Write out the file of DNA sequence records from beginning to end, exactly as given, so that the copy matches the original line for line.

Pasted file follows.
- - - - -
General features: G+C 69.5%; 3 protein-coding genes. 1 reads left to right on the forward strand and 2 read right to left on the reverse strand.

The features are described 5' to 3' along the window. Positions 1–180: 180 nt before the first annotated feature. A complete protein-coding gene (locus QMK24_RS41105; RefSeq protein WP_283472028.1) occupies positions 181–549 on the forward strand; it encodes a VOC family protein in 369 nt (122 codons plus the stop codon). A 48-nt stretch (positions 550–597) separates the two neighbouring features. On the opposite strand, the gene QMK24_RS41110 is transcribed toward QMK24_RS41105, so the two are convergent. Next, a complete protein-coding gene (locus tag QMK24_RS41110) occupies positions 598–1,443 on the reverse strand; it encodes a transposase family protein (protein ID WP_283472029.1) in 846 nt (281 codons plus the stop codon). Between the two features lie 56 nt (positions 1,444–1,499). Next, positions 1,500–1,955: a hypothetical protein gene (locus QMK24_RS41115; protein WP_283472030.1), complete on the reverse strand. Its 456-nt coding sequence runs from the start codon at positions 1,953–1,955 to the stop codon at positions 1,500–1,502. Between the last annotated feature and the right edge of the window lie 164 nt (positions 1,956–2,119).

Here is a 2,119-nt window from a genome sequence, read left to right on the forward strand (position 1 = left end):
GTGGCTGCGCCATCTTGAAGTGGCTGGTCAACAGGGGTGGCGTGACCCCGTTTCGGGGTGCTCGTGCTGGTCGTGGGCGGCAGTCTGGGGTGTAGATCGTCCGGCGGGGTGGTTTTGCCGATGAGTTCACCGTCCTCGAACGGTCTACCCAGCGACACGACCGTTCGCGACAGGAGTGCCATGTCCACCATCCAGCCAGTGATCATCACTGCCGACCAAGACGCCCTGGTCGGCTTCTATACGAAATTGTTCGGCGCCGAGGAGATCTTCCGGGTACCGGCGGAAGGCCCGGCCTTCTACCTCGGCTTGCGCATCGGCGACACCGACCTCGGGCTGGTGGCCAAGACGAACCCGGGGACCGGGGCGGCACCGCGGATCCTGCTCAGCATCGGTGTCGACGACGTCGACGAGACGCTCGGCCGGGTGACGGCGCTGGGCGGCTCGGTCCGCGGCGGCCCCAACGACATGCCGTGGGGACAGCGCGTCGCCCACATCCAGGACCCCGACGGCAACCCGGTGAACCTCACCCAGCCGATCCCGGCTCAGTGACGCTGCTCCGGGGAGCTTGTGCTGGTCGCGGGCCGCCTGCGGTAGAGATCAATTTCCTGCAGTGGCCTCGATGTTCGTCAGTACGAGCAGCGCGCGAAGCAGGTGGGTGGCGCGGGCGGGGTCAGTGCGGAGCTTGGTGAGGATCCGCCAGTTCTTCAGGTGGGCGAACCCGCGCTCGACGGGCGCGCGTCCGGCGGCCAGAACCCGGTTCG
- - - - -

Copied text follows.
General features: G+C 69.5%; 3 protein-coding genes. 1 reads left to right on the forward strand and 2 read right to left on the reverse strand.

The features are described 5' to 3' along the window. Positions 1–180: 180 nt before the first annotated feature. A complete protein-coding gene (locus QMK24_RS41105; RefSeq protein WP_283472028.1) occupies positions 181–549 on the forward strand; it encodes a VOC family protein in 369 nt (122 codons plus the stop codon). A 48-nt stretch (positions 550–597) separates the two neighbouring features. On the opposite strand, the gene QMK24_RS41110 is transcribed toward QMK24_RS41105, so the two are convergent. Next, a complete protein-coding gene (locus tag QMK24_RS41110) occupies positions 598–1,443 on the reverse strand; it encodes a transposase family protein (protein ID WP_283472029.1) in 846 nt (281 codons plus the stop codon). Between the two features lie 56 nt (positions 1,444–1,499). Next, positions 1,500–1,955: a hypothetical protein gene (locus QMK24_RS41115; protein WP_283472030.1), complete on the reverse strand. Its 456-nt coding sequence runs from the start codon at positions 1,953–1,955 to the stop codon at positions 1,500–1,502. Between the last annotated feature and the right edge of the window lie 164 nt (positions 1,956–2,119).

Here is a 2,119-nt window from a genome sequence, read left to right on the forward strand (position 1 = left end):
GTGGCTGCGCCATCTTGAAGTGGCTGGTCAACAGGGGTGGCGTGACCCCGTTTCGGGGTGCTCGTGCTGGTCGTGGGCGGCAGTCTGGGGTGTAGATCGTCCGGCGGGGTGGTTTTGCCGATGAGTTCACCGTCCTCGAACGGTCTACCCAGCGACACGACCGTTCGCGACAGGAGTGCCATGTCCACCATCCAGCCAGTGATCATCACTGCCGACCAAGACGCCCTGGTCGGCTTCTATACGAAATTGTTCGGCGCCGAGGAGATCTTCCGGGTACCGGCGGAAGGCCCGGCCTTCTACCTCGGCTTGCGCATCGGCGACACCGACCTCGGGCTGGTGGCCAAGACGAACCCGGGGACCGGGGCGGCACCGCGGATCCTGCTCAGCATCGGTGTCGACGACGTCGACGAGACGCTCGGCCGGGTGACGGCGCTGGGCGGCTCGGTCCGCGGCGGCCCCAACGACATGCCGTGGGGACAGCGCGTCGCCCACATCCAGGACCCCGACGGCAACCCGGTGAACCTCACCCAGCCGATCCCGGCTCAGTGACGCTGCTCCGGGGAGCTTGTGCTGGTCGCGGGCCGCCTGCGGTAGAGATCAATTTCCTGCAGTGGCCTCGATGTTCGTCAGTACGAGCAGCGCGCGAAGCAGGTGGGTGGCGCGGGCGGGGTCAGTGCGGAGCTTGGTGAGGATCCGCCAGTTCTTCAGGTGGGCGAACCCGCGCTCGACGGGCGCGCGTCCGGCGGCCAGAACCCGGTTCG